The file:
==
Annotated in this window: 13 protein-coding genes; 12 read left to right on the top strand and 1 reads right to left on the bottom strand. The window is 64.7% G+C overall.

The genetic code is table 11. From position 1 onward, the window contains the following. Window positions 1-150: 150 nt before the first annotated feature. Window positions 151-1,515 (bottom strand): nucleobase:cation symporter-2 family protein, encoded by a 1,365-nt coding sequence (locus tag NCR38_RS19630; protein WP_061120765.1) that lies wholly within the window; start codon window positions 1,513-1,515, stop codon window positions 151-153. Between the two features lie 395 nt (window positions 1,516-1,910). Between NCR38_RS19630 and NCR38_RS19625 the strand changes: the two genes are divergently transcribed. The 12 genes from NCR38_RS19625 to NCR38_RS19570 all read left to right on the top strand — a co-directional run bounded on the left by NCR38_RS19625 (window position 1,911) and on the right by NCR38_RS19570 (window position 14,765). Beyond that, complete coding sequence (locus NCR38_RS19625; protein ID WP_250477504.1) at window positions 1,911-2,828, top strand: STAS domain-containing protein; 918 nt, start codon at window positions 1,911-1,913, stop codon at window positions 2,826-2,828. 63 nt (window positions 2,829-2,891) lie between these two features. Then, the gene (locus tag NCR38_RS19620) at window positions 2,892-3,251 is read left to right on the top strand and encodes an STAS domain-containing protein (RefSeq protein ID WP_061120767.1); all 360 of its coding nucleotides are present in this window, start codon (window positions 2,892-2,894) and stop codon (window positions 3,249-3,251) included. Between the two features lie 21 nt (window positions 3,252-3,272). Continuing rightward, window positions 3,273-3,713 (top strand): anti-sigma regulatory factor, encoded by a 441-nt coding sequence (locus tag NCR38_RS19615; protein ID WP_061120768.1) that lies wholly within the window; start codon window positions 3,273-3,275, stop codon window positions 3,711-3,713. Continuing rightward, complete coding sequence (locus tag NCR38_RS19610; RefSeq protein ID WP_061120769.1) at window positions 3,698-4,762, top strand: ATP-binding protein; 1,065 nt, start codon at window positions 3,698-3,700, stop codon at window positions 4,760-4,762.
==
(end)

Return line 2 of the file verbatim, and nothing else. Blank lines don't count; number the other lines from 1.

The genetic code is table 11. From position 1 onward, the window contains the following. Window positions 1-150: 150 nt before the first annotated feature. Window positions 151-1,515 (bottom strand): nucleobase:cation symporter-2 family protein, encoded by a 1,365-nt coding sequence (locus tag NCR38_RS19630; protein WP_061120765.1) that lies wholly within the window; start codon window positions 1,513-1,515, stop codon window positions 151-153. Between the two features lie 395 nt (window positions 1,516-1,910). Between NCR38_RS19630 and NCR38_RS19625 the strand changes: the two genes are divergently transcribed. The 12 genes from NCR38_RS19625 to NCR38_RS19570 all read left to right on the top strand — a co-directional run bounded on the left by NCR38_RS19625 (window position 1,911) and on the right by NCR38_RS19570 (window position 14,765). Beyond that, complete coding sequence (locus NCR38_RS19625; protein ID WP_250477504.1) at window positions 1,911-2,828, top strand: STAS domain-containing protein; 918 nt, start codon at window positions 1,911-1,913, stop codon at window positions 2,826-2,828. 63 nt (window positions 2,829-2,891) lie between these two features. Then, the gene (locus tag NCR38_RS19620) at window positions 2,892-3,251 is read left to right on the top strand and encodes an STAS domain-containing protein (RefSeq protein ID WP_061120767.1); all 360 of its coding nucleotides are present in this window, start codon (window positions 2,892-2,894) and stop codon (window positions 3,249-3,251) included. Between the two features lie 21 nt (window positions 3,252-3,272). Continuing rightward, window positions 3,273-3,713 (top strand): anti-sigma regulatory factor, encoded by a 441-nt coding sequence (locus tag NCR38_RS19615; protein ID WP_061120768.1) that lies wholly within the window; start codon window positions 3,273-3,275, stop codon window positions 3,711-3,713. Continuing rightward, complete coding sequence (locus tag NCR38_RS19610; RefSeq protein ID WP_061120769.1) at window positions 3,698-4,762, top strand: ATP-binding protein; 1,065 nt, start codon at window positions 3,698-3,700, stop codon at window positions 4,760-4,762.